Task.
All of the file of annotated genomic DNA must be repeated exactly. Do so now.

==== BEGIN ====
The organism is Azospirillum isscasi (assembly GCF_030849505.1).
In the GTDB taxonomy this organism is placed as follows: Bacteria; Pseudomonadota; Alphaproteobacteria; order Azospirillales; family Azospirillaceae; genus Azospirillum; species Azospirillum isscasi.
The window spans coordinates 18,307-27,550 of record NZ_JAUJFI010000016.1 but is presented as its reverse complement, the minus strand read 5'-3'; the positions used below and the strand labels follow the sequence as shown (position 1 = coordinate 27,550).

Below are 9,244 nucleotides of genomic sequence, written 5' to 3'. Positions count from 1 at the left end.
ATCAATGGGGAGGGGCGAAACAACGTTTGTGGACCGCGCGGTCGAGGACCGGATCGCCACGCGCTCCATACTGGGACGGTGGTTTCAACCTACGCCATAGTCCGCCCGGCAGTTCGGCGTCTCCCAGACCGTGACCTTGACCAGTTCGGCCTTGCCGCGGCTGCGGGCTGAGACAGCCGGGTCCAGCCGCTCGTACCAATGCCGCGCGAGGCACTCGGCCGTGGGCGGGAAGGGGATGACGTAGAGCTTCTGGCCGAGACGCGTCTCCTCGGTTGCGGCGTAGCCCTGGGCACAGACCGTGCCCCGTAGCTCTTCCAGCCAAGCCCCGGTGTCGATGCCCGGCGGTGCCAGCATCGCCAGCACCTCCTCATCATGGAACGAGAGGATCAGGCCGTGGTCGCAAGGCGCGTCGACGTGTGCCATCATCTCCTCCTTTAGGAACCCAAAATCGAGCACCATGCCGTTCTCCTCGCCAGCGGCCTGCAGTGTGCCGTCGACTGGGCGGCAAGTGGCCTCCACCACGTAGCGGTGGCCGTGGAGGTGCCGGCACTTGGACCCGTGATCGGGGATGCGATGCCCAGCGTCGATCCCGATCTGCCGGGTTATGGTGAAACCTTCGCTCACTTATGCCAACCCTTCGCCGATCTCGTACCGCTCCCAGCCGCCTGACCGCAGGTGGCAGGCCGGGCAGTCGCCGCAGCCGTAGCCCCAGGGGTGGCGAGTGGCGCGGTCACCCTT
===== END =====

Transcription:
The organism is Azospirillum isscasi (assembly GCF_030849505.1).
In the GTDB taxonomy this organism is placed as follows: Bacteria; Pseudomonadota; Alphaproteobacteria; order Azospirillales; family Azospirillaceae; genus Azospirillum; species Azospirillum isscasi.
The window spans coordinates 18,307-27,550 of record NZ_JAUJFI010000016.1 but is presented as its reverse complement, the minus strand read 5'-3'; the positions used below and the strand labels follow the sequence as shown (position 1 = coordinate 27,550).

Below are 9,244 nucleotides of genomic sequence, written 5' to 3'. Positions count from 1 at the left end.
ATCAATGGGGAGGGGCGAAACAACGTTTGTGGACCGCGCGGTCGAGGACCGGATCGCCACGCGCTCCATACTGGGACGGTGGTTTCAACCTACGCCATAGTCCGCCCGGCAGTTCGGCGTCTCCCAGACCGTGACCTTGACCAGTTCGGCCTTGCCGCGGCTGCGGGCTGAGACAGCCGGGTCCAGCCGCTCGTACCAATGCCGCGCGAGGCACTCGGCCGTGGGCGGGAAGGGGATGACGTAGAGCTTCTGGCCGAGACGCGTCTCCTCGGTTGCGGCGTAGCCCTGGGCACAGACCGTGCCCCGTAGCTCTTCCAGCCAAGCCCCGGTGTCGATGCCCGGCGGTGCCAGCATCGCCAGCACCTCCTCATCATGGAACGAGAGGATCAGGCCGTGGTCGCAAGGCGCGTCGACGTGTGCCATCATCTCCTCCTTTAGGAACCCAAAATCGAGCACCATGCCGTTCTCCTCGCCAGCGGCCTGCAGTGTGCCGTCGACTGGGCGGCAAGTGGCCTCCACCACGTAGCGGTGGCCGTGGAGGTGCCGGCACTTGGACCCGTGATCGGGGATGCGATGCCCAGCGTCGATCCCGATCTGCCGGGTTATGGTGAAACCTTCGCTCACTTATGCCAACCCTTCGCCGATCTCGTACCGCTCCCAGCCGCCTGACCGCAGGTGGCAGGCCGGGCAGTCGCCGCAGCCGTAGCCCCAGGGGTGGCGAGTGGCGCGGTCACCCTT